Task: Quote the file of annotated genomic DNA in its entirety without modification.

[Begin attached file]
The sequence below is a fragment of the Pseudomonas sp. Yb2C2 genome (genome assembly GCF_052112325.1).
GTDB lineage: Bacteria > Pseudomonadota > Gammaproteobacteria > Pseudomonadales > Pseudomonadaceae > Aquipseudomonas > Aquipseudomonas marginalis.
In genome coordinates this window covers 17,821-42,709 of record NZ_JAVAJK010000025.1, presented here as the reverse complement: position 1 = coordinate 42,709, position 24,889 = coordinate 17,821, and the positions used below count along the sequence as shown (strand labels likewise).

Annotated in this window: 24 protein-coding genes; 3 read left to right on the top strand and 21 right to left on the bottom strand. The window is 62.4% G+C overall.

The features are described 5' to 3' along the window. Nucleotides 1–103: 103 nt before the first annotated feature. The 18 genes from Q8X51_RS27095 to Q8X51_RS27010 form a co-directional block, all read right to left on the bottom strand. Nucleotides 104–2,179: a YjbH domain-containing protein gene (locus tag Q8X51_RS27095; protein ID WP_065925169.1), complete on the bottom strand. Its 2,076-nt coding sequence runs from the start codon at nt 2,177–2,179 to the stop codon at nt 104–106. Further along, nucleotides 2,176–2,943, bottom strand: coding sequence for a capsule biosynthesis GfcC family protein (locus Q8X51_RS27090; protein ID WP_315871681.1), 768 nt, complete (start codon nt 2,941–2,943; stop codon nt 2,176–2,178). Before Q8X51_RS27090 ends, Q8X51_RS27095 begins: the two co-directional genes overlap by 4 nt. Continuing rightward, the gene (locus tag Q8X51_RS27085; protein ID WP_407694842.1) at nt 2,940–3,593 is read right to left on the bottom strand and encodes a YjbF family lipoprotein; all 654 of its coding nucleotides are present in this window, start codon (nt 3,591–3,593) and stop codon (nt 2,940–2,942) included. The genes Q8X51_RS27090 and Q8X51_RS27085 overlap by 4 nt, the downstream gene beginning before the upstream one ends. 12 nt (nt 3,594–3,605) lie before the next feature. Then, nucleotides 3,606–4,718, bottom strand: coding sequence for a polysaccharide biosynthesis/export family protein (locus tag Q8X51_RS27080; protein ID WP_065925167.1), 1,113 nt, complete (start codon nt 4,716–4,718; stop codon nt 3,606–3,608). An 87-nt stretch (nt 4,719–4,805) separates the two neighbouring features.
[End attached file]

The sequence below is a fragment of the Pseudomonas sp. Yb2C2 genome (genome assembly GCF_052112325.1).
GTDB lineage: Bacteria > Pseudomonadota > Gammaproteobacteria > Pseudomonadales > Pseudomonadaceae > Aquipseudomonas > Aquipseudomonas marginalis.
In genome coordinates this window covers 17,821-42,709 of record NZ_JAVAJK010000025.1, presented here as the reverse complement: position 1 = coordinate 42,709, position 24,889 = coordinate 17,821, and the positions used below count along the sequence as shown (strand labels likewise).

Annotated in this window: 24 protein-coding genes; 3 read left to right on the top strand and 21 right to left on the bottom strand. The window is 62.4% G+C overall.

The features are described 5' to 3' along the window. Nucleotides 1–103: 103 nt before the first annotated feature. The 18 genes from Q8X51_RS27095 to Q8X51_RS27010 form a co-directional block, all read right to left on the bottom strand. Nucleotides 104–2,179: a YjbH domain-containing protein gene (locus tag Q8X51_RS27095; protein ID WP_065925169.1), complete on the bottom strand. Its 2,076-nt coding sequence runs from the start codon at nt 2,177–2,179 to the stop codon at nt 104–106. Further along, nucleotides 2,176–2,943, bottom strand: coding sequence for a capsule biosynthesis GfcC family protein (locus Q8X51_RS27090; protein ID WP_315871681.1), 768 nt, complete (start codon nt 2,941–2,943; stop codon nt 2,176–2,178). Before Q8X51_RS27090 ends, Q8X51_RS27095 begins: the two co-directional genes overlap by 4 nt. Continuing rightward, the gene (locus tag Q8X51_RS27085; protein ID WP_407694842.1) at nt 2,940–3,593 is read right to left on the bottom strand and encodes a YjbF family lipoprotein; all 654 of its coding nucleotides are present in this window, start codon (nt 3,591–3,593) and stop codon (nt 2,940–2,942) included. The genes Q8X51_RS27090 and Q8X51_RS27085 overlap by 4 nt, the downstream gene beginning before the upstream one ends. 12 nt (nt 3,594–3,605) lie before the next feature. Then, nucleotides 3,606–4,718, bottom strand: coding sequence for a polysaccharide biosynthesis/export family protein (locus tag Q8X51_RS27080; protein ID WP_065925167.1), 1,113 nt, complete (start codon nt 4,716–4,718; stop codon nt 3,606–3,608). An 87-nt stretch (nt 4,719–4,805) separates the two neighbouring features.